Success story – Mrs Fang

Championing rural education in China 

Coming from a large family with limited income in rural China and with little access to education, Mrs Fang has long understood the need to help girls in poor rural areas. Her education journey has not been an easy one but it is truly inspirational. Mrs Fang had to drop out of school numerous times due to lack of money but she kept returning to her studies and went on to gain a university degree and become an outstanding teacher.

Moving on from her rural roots, Mrs Fang is now a teacher at Zhangzhou Experimental Primary School and is very much involved with ACTAsia’s Caring for Life education programme. Mrs Fang actively supports poorer children or local orphans to remain in education – which is fortunately now free in China – and the dropout rate is now much lower thanks to the ‘leave no-one behind policy’. 

Emotional engagement with ACTAsias work

Mrs Fang first heard of ACTAsia when she attended an offline teacher training workshop in 2013. Her son, who was in the first grade at the time, attended one of ACTAsia’s Caring for Life (CFL) summer camps that year and absolutely loved it.  However, following his return, Mrs Fang heard him crying in bed that night so she asked him what was wrong.  He told her that he wanted to go back to the CFL summer camp and that he wanted to go every year. Fast forward nearly a decade and her son is now firmly in his teenage years but Mrs Fang feels that the lessons and life skills that he learnt from CFL – at summer camps and at school – means that he is a very kind and compassionate person.

What is ACTAsia’s Caring for Life education programme that Mrs Fang teaches? 

ACTAsia’s award-winning Caring for Life education for children (CFL) is reaching out to youngsters in China to help them understand the wider world outside of the classroom. CFL is a unique six-year curriculum for all primary school years and encompasses social welfare and citizenship, animal welfare, and environmental issues and recognises the interdependence of all living things. By comprehending the wider world and the impact of caring for animals, people and the environment, the CFL programme is educating a new generation of compassionate and empathetic children who will go on to implement these much heralded ‘soft skills’ in all aspects of their life and in wider society in the future.

Why is teaching so important to Mrs Fang?

Mrs Fang believes that education is about helping children to adapt as part of their social development and she is a strong believer in teaching kindness and compassion. Having taken many courses in philosophy and psychology she appreciates differences in teaching styles and encourages her students to be healthy, kind and compassionate. Mrs Fang feels that the CFL lessons have also changed her. She now pays more attention to the environment, her surroundings and the needs of others. She encourages students to help, respect, cherish life and be kind to one another. She has also developed strong critical thinking skills by seeing things from a different angle.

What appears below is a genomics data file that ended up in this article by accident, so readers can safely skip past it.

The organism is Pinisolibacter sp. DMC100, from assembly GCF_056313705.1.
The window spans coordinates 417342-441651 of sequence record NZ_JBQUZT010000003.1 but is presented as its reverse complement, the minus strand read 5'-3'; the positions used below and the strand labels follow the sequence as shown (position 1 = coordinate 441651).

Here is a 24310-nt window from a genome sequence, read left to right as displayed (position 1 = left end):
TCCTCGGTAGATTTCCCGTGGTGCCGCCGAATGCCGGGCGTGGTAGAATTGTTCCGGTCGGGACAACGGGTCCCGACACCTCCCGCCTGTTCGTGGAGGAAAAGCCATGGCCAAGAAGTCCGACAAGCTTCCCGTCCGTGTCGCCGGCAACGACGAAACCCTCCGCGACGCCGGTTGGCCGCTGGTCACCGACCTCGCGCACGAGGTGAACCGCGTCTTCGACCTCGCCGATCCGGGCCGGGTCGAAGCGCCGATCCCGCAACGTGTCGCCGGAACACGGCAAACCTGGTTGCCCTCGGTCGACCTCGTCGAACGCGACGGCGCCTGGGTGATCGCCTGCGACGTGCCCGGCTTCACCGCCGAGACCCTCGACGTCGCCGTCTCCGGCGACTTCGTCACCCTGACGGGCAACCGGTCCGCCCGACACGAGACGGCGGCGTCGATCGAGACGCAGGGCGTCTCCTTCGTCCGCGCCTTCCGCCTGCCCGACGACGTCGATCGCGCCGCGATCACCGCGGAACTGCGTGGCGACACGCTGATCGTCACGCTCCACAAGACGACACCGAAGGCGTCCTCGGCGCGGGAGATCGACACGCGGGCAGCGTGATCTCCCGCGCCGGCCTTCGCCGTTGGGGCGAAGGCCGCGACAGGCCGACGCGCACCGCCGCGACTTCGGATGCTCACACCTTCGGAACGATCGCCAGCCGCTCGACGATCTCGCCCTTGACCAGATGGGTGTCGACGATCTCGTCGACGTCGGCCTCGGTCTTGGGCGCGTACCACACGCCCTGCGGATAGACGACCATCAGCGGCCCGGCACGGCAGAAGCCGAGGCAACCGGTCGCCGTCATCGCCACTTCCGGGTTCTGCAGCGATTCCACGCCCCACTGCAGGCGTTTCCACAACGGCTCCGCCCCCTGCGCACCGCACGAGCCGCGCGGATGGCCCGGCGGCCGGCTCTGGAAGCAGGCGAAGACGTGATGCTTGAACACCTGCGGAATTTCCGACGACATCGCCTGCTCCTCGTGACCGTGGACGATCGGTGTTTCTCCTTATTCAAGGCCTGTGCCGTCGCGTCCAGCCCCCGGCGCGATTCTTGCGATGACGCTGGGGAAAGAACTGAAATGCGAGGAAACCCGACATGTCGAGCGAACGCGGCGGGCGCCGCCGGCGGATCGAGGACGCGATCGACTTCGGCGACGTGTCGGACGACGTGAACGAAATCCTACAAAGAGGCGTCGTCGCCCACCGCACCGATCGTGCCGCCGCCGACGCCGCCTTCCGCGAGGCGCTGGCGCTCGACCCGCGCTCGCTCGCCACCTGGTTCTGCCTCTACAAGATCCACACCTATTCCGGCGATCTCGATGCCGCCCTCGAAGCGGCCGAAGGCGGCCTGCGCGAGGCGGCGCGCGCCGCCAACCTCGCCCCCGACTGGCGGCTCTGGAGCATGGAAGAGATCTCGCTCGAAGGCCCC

What impact are CFL lessons having on young people – can it be quantified?

Measuring soft skills is not easily quantifiable but Mrs Fang can see the positive impact that the lessons are having by witnessing changes to the student’s daily behaviour. She sees growing kindness and civilized and responsible behaviour amongst her students. In order to measure the success of the CFL education Mrs Fang commissioned a two-year study comparing two classes – one who undertook CFL education and the other that didn’t – and they observed and recorded student behaviour and how it changed over the time frame. Prosocial and compassionate behaviour was very much evident in those students who had received the CFL education during the study. They were much calmer and didn’t show signs of aggression but instead demonstrated greater respect for one another.  As a result of this study, more classes are now adopting CFL education.

Integrating CFL lesson into all areas of school life

Mrs Fang likes to live by the mantra of one of professor Mo Chen: ‘There are two things that are very meaningful in life. First is to live well and the second is to help others to live well.’  Mrs Fang helps her students to live well by integrating CFL education into other subjects. For example, in her physics class the students were discussing materials which are good heat conductors are those which are not.  Mrs Fang used fur as an example as a material which does not conduct heat well and went on to explain why students should not buy fur, how fur has come onto the market and how it is produced.  She elaborated on this subject by showing a video on her WeChat account of how fur is produced and continued to encourage children to tell their parents not to buy fur.

Mrs Fang further integrated the CFL teachings on Earth Day this year when her students were tasked with evaluating their plastic usage. She showed the incredible Microplastic Madness film which has been praised worldwide and the students recorded a drop in their plastic usage and a sense of shared responsibility following the screening. She was also invited to another school to speak about Earth Day. Incredibly Mrs Fang’s microplastics lesson was viewed by 800 people.

What next for Mrs Fang and the CFL programme?

CFL education has become part of Mrs Fang’s daily life and she knows that every subject can be taught from a CFL education ideology. In the holidays Mrs Fang often uses her time to volunteer at senior citizens’ homes and her compassion leads her to buy books, food or clothing for poor or orphaned students. As she quite rightly states: ‘CFL has taught me to practice compassion in all parts of my life and I strongly believe that it is a foundation by which we should all live our lives.’